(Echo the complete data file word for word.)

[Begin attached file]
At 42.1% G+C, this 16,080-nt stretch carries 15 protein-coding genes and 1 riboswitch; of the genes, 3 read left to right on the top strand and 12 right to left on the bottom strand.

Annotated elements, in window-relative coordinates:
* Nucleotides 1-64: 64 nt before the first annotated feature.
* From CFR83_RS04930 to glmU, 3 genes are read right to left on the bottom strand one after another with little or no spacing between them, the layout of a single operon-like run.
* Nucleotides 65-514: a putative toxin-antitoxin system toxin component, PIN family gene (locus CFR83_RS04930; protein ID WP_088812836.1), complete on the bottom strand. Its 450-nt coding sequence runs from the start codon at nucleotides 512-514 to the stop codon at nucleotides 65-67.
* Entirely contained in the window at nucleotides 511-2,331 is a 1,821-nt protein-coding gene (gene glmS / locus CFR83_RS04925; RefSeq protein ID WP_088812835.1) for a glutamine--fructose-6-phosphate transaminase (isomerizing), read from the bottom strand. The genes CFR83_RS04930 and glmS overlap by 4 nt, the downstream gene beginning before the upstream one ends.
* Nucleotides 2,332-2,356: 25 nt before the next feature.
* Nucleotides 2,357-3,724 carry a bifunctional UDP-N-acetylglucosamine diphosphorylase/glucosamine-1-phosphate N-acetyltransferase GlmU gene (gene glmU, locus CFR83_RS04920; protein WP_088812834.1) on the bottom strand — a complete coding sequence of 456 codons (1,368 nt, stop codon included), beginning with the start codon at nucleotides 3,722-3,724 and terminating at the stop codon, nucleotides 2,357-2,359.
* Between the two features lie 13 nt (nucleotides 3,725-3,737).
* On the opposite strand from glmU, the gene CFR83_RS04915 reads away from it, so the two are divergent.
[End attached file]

At 42.1% G+C, this 16,080-nt stretch carries 15 protein-coding genes and 1 riboswitch; of the genes, 3 read left to right on the top strand and 12 right to left on the bottom strand.

Annotated elements, in window-relative coordinates:
* Nucleotides 1-64: 64 nt before the first annotated feature.
* From CFR83_RS04930 to glmU, 3 genes are read right to left on the bottom strand one after another with little or no spacing between them, the layout of a single operon-like run.
* Nucleotides 65-514: a putative toxin-antitoxin system toxin component, PIN family gene (locus CFR83_RS04930; protein ID WP_088812836.1), complete on the bottom strand. Its 450-nt coding sequence runs from the start codon at nucleotides 512-514 to the stop codon at nucleotides 65-67.
* Entirely contained in the window at nucleotides 511-2,331 is a 1,821-nt protein-coding gene (gene glmS / locus CFR83_RS04925; RefSeq protein ID WP_088812835.1) for a glutamine--fructose-6-phosphate transaminase (isomerizing), read from the bottom strand. The genes CFR83_RS04930 and glmS overlap by 4 nt, the downstream gene beginning before the upstream one ends.
* Nucleotides 2,332-2,356: 25 nt before the next feature.
* Nucleotides 2,357-3,724 carry a bifunctional UDP-N-acetylglucosamine diphosphorylase/glucosamine-1-phosphate N-acetyltransferase GlmU gene (gene glmU, locus CFR83_RS04920; protein WP_088812834.1) on the bottom strand — a complete coding sequence of 456 codons (1,368 nt, stop codon included), beginning with the start codon at nucleotides 3,722-3,724 and terminating at the stop codon, nucleotides 2,357-2,359.
* Between the two features lie 13 nt (nucleotides 3,725-3,737).
* On the opposite strand from glmU, the gene CFR83_RS04915 reads away from it, so the two are divergent.